Aristotle and Action Towards Ethical Virtue

Aristotle was most interested in discovering what was the best way a human being could be. Put another way, he wanted to figure out what a human being should pursue in life, and what were the most important qualities to which one should aspire.  In order to determine what those qualities were, he developed a level of introspection into the nature of being that was unprecedented for its time and perseveres to this day. An important part of this examination was to define specific terms and categories that we can use to understand our existence and the role we play in developing our own moral character. When we examine Aristotle’s definition of ethical virtue, it becomes evident that our active involvement is required in order to pursue the highest good of human existence.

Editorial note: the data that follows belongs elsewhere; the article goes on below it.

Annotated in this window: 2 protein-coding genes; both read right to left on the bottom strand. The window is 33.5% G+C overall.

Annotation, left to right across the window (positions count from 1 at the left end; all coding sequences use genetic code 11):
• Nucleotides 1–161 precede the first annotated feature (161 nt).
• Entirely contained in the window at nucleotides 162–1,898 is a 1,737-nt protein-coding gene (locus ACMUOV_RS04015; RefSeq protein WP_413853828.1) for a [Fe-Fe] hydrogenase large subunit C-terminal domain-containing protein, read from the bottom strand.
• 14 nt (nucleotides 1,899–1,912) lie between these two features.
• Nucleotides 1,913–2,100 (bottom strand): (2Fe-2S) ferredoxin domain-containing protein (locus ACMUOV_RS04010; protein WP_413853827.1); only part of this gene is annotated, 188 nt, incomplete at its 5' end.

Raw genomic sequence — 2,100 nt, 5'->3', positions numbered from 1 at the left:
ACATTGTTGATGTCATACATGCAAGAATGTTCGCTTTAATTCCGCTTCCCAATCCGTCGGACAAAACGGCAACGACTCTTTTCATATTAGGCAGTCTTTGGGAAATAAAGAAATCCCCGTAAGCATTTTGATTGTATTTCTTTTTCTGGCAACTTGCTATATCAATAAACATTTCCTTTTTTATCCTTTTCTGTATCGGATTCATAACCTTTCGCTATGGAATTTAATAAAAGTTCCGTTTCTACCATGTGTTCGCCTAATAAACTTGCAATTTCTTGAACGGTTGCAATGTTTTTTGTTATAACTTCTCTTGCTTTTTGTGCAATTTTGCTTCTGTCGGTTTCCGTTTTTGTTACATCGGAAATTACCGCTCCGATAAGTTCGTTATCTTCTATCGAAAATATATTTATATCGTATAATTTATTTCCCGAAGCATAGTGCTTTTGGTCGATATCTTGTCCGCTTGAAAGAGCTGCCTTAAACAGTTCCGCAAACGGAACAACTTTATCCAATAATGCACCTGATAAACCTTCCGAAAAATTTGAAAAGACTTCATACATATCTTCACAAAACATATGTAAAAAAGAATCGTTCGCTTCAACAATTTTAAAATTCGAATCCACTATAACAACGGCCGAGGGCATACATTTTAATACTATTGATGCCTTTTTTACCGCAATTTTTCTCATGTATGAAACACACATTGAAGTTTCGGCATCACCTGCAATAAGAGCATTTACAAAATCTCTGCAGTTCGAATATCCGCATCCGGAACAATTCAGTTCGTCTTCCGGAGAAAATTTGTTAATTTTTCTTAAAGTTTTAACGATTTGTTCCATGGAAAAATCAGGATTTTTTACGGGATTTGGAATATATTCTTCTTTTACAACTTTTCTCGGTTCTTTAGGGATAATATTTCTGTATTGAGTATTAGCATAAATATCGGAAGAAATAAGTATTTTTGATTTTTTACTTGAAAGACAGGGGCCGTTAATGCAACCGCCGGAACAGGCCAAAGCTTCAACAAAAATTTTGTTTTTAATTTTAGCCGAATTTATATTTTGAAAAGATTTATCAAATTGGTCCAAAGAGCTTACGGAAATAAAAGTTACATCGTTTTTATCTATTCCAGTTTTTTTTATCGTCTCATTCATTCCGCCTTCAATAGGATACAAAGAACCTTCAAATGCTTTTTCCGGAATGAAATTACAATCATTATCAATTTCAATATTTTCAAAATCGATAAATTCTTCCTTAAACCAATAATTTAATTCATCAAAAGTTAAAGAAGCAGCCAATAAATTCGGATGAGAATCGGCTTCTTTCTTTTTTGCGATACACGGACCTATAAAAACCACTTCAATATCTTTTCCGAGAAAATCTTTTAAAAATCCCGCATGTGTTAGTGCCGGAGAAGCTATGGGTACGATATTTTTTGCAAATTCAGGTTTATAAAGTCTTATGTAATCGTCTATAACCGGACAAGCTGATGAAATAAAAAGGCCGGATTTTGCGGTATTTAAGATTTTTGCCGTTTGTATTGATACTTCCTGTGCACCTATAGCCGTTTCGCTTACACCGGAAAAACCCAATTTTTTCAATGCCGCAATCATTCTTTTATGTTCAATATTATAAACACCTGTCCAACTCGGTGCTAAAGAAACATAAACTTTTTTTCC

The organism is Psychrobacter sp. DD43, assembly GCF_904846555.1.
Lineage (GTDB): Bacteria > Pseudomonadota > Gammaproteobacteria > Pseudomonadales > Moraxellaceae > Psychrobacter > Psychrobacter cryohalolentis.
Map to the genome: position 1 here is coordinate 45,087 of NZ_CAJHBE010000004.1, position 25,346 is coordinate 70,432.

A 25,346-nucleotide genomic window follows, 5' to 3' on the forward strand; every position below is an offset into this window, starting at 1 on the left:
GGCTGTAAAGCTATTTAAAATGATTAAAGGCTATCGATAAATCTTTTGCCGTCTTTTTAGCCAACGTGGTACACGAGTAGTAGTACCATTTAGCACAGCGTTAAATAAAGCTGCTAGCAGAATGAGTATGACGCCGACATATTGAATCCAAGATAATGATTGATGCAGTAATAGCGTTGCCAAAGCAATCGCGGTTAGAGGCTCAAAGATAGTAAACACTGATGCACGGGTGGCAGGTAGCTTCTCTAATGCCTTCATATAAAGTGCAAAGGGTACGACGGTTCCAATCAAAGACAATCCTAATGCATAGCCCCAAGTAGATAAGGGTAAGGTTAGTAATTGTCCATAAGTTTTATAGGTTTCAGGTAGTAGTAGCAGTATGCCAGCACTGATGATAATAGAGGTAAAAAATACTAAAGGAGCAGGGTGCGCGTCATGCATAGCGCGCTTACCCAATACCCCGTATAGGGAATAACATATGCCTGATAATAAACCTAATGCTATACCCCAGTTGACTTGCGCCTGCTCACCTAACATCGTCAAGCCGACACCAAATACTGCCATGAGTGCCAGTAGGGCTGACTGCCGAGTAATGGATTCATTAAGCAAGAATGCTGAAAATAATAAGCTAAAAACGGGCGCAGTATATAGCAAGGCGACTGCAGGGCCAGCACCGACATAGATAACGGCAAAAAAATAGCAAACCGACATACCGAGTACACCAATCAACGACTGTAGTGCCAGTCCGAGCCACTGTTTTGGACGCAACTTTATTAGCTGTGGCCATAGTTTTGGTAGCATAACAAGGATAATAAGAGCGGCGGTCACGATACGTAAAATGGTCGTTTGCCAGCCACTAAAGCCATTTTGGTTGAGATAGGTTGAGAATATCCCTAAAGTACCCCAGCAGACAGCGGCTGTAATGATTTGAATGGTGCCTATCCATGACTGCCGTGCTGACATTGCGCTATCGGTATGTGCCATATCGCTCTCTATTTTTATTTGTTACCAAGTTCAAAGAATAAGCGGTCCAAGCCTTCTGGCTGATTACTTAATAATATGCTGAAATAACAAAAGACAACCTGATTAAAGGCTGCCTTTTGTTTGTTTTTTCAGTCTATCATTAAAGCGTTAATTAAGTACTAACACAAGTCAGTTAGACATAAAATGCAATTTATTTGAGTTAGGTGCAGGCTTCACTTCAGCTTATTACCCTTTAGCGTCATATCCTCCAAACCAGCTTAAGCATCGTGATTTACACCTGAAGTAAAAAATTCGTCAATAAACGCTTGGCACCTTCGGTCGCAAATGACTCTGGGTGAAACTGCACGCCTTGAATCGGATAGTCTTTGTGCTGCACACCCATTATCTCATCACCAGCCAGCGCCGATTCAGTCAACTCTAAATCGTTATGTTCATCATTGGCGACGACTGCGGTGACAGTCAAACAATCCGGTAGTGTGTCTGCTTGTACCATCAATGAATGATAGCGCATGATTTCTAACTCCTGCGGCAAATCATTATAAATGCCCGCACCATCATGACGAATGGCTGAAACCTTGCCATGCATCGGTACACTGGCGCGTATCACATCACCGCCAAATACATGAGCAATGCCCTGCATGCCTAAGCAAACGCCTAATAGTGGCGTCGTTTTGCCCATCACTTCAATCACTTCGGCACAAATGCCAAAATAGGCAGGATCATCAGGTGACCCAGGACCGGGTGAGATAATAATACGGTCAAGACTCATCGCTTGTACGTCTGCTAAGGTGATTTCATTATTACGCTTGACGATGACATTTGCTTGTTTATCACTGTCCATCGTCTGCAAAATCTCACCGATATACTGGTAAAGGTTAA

First, it is important to understand some terms. The word “ethical” in Aristotle does not refer to “right and wrong” as in the vernacular of modern English. The word “justice” would better describe such a judgment. The “ethos” refers to personal character, and the best kind of human character is often translated as “moral.” Another important term to understand is “soul.” While this term is more similar to our modern English meaning, the aspect of the meaning of “soul” in which it survives the expiration of the body is inconsequential. The soul is considered to be an essential aspect of a human being that exemplifies “humanness.” Perhaps it is useful to think of it as the “being” part of “human being.” Aristotle states that “one element in the soul is irrational and one has reason” (1102a29). A significant function of the irrational part of the soul is the nutritive or regenerative properties, such as the ability to heal wounds, the reproductive drive, and the alimentary functions. The obvious activity of the rational part of the soul is the ability to reason and use logic. However, there is another aspect of the irrational part of the soul which “shares in reason” and “which fights against and resists it” (1102b14,18). There are times when emotions, passions, or desires seem to direct us towards actions that we rationally know would not contribute to the best outcome. In approaching a definition of virtue, Aristotle sees a similar distinction. “Some of the virtues are intellectual and others moral,” he says, and in this instance “moral” can be understood as relating to character, or ethical virtue (1103a5,6). These virtues are concerned with that part of the soul in which the rational contends with the irrational.